5) This has taken longer than it should of, but very encouraging for the millions and millions of Americans who suffer from hearing loss:

On Tuesday, the Food and Drug Administration started the process — after a long wait — to create a new category of government-approved hearing aids that Americans will be able to buy without a prescription. Congress authorized over-the-counter hearing aids in 2017.

These over-the-counter hearing aids have the potential to prove that the best efforts of government and technology companies can improve Americans’ lives.

You can buy reading glasses at Walgreens without a prescription. Perhaps by this time next year, you’ll be able to do the same with an officially labeled hearing aid at a cost of a few hundred dollars.

Medical professionals, patient advocates and tech executives that I’ve spoken with are excited about the potential of over-the-counter hearing aids. They imagine the government’s blessing will spark new inventions from companies like Bose, Best Buy and Apple. And they believe that this could be the start of a golden age for hearing help.

“I’m crying reading this,” Nicholas Reed, the director of audiology at the Johns Hopkins Cochlear Center for Hearing and Public Health, said he wrote to his contacts on Tuesday after hearing the news.

When I wrote about this topic in April, I was surprised at the pernicious and widespread effects of hearing loss. Roughly 38 million American adults report some degree of hearing loss, and only a minority of people who could benefit from hearing aids use them.

Prescription hearing aids work well for many Americans, if they have access to medical care and can afford to pay an average of about $5,000. (Hearing aids are not typically covered by traditional Medicare. Coverage by private health insurance plans and Medicaid is spotty.) Some people also feel embarrassed about losing their hearing or are put off by tests and fittings for hearing aids.

Untreated hearing loss can be serious. Struggling to understand what we hear stresses the brain and is associated with cognitive decline, dementia and social isolation.

Research by Dr. Reed and other academics found that some nonprescription hearing devices on the market for $350 or less — they can’t legally be called hearing aids at the moment — were almost as good as prescription hearing aids for people with mild-to-moderate hearing loss. But hearing helpers in this category can be excellent or garbage, and it has been difficult to tell the difference.

The best listening devices might win approval as official over-the-counter hearing aids under the new F.D.A. rules. Experts say that more companies are waiting in the wings to offer new hearing products.

Bose announced in May a hearing device for $850, and the company told me that it wants to sell the product as an over-the-counter hearing aid when the F.D.A. finalizes its rules. The Wall Street Journal recently reported that Apple is studying ways to make its AirPods, which are wireless headphones, into a device to enhance hearing.

More gadgets don’t necessarily mean that more people will be helped by them. But the new market opportunity that the government created may open the door to ideas we can’t yet imagine, wholesale changes in public awareness of hearing loss and choices for treating it.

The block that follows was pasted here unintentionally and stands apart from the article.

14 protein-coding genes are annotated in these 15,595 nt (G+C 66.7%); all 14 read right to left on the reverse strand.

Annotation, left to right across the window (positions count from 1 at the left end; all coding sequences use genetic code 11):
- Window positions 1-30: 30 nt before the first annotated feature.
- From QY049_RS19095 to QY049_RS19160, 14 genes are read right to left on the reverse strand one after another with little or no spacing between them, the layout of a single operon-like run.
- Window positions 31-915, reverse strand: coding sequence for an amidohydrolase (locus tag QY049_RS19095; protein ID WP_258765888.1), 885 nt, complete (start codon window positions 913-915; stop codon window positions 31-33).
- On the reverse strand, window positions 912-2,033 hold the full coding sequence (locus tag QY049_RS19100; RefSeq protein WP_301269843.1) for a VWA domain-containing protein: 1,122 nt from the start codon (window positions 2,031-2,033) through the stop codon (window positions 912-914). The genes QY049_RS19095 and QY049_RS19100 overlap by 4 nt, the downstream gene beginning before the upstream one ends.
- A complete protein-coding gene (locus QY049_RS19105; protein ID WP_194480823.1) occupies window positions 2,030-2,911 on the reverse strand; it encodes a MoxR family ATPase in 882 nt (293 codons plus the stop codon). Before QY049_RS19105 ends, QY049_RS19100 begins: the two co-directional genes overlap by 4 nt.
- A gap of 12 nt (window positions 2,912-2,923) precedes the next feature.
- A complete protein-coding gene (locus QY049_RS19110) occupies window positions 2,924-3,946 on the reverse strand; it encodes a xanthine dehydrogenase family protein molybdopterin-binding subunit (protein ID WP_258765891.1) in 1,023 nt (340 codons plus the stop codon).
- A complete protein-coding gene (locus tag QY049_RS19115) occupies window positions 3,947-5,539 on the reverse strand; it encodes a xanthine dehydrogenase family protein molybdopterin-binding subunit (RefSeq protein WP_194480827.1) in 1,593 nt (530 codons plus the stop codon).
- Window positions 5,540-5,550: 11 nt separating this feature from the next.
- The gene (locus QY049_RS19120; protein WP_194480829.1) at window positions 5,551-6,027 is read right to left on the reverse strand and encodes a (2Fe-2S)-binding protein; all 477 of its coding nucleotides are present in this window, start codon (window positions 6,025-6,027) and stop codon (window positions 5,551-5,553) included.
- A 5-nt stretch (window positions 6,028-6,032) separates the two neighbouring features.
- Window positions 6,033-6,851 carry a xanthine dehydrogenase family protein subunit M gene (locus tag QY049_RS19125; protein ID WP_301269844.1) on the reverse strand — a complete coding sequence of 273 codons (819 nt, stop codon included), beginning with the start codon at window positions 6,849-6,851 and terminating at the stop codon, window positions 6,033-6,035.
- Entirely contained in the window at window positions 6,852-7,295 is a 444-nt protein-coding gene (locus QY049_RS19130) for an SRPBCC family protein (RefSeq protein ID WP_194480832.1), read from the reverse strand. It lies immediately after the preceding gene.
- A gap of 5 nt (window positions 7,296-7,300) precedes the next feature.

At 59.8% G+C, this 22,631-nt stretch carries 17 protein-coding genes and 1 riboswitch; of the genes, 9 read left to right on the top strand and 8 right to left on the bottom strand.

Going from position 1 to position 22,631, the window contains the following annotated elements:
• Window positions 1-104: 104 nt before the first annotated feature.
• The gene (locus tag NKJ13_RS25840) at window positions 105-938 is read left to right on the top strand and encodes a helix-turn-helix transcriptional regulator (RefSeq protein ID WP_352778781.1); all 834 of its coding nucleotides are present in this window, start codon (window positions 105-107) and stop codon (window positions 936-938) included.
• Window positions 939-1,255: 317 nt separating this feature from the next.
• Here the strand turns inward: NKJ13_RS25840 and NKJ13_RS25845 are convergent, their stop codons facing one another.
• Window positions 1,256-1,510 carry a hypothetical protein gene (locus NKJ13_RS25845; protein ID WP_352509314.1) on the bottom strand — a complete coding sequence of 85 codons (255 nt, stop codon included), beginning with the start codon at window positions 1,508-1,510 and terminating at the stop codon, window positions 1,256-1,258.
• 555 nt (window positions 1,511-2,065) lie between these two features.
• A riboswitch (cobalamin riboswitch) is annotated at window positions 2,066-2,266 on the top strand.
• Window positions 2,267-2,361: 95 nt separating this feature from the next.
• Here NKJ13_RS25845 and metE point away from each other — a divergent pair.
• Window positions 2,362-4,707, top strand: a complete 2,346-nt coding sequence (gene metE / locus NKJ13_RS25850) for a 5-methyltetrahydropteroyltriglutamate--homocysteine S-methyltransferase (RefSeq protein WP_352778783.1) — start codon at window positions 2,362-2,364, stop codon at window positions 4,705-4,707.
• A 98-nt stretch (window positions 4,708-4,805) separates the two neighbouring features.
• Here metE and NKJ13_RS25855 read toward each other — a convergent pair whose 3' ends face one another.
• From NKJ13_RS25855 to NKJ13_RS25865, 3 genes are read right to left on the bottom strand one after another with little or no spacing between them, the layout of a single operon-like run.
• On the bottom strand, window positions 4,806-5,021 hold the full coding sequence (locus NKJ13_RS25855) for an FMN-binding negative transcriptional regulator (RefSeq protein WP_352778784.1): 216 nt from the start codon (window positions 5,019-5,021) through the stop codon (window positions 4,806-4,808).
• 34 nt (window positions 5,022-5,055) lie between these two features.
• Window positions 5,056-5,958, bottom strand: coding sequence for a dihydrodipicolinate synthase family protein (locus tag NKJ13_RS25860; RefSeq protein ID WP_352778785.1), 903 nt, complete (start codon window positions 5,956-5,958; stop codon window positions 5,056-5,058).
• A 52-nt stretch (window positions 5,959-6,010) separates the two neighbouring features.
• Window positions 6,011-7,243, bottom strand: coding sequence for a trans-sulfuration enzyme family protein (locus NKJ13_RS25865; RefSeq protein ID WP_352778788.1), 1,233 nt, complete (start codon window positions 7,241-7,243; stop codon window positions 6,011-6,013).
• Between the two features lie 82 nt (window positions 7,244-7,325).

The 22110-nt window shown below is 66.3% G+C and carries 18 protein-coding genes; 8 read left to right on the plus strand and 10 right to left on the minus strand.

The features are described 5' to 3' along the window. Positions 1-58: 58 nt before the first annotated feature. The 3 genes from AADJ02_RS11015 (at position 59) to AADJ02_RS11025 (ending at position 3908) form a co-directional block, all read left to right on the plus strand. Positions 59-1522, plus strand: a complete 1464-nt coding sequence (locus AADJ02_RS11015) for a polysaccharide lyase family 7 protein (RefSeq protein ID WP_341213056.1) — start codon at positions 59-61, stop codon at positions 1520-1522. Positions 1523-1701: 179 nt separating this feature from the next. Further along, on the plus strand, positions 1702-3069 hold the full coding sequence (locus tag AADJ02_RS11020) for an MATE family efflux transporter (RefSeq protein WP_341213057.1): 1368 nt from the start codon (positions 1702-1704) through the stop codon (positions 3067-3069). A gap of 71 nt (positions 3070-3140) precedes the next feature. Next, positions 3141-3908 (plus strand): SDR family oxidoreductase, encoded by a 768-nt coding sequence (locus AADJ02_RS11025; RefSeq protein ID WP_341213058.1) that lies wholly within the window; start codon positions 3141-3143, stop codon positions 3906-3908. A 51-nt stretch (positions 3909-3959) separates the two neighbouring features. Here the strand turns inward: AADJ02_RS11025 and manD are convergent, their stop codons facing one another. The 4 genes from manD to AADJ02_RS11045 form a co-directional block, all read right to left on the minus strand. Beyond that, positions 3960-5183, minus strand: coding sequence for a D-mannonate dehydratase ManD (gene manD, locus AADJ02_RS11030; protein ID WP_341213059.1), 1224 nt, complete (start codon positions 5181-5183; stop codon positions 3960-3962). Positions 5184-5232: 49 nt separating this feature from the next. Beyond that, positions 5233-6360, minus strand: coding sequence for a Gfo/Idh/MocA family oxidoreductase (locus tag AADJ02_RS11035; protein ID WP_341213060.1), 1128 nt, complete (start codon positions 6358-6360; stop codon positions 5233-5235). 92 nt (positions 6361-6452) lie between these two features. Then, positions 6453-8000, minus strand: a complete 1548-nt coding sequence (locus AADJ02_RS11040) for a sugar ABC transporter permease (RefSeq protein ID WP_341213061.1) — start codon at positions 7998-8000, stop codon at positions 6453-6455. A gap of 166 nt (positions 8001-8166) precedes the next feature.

6) Sean Wilentz, “Why I Oppose Removing a Statue of Thomas Jefferson”

Efforts to repudiate Jefferson are, by now, familiar enough. The reassessment of historical figures traditionally celebrated for their contributions to American equality is nothing new, as in Lerone Bennett Jr.’s much-criticized but widely-read vilification of Abraham Lincoln as a white supremacist. Jefferson has become a particularly fraught case, due in large part to his slaveholding and his ugly remarks about Africans inhis bookNotes on the State of Virginia. Additionally, historians have affirmed longstanding speculations that he had sexual relations and conceived several children with one of his young slaves, Sally Hemings, who also happened to be, almost certainly, his late wife’s half-sister.

The most authoritative interpreter of the Jefferson-Hemings relationship, Annette Gordon-Reed, has described it as a fundamentally absurd and unequal but ultimately respectful long-term bond. Contrary to Gordon-Reed’s historical evidence, however, Jefferson gained a reputation as a rapist, a systematic abuser of black women, and a sadistic slave owner. Blend enough sensational falsehood into his biography and it’s easy enough to invent a Thomas Jefferson who was a perfect monster, unfit for celebration of any kind, let alone in New York’s City Hall.

One need not accept portrayals of Jefferson as a moral monster to see that he had flaws from which any fair-minded twenty first century observer recoils. But study him awhile and he appears to have been a man of contradictions. Notes on the State of Virginia indeed contains hair-raising comments about black people, closer than not to the common view among his fellow white Virginians. It also contains an indictment of racial slavery as an offense to heaven—an uncommon view in Virginia, especially among slaveholders. (“I tremble for my country when I reflect that God is just,” Jefferson wrote, a remark that impressed his antislavery Massachusetts friend John Adams as “worth diamonds.”) 

There is the early Jefferson who took firm antislavery stances, to the point of heading a committee of the Confederation Congress in 1784 that sought to ban the introduction of slavery into any American territory. About two decades later, as president, he completed the abolition of U.S. participation in the Atlantic slave trade. Then there is also the later Jefferson, who backed off from any public expressions of antislavery opinion, to the point, in 1820, of supporting the introduction of slavery into Missouri Territory over the intense objection of antislavery northerners.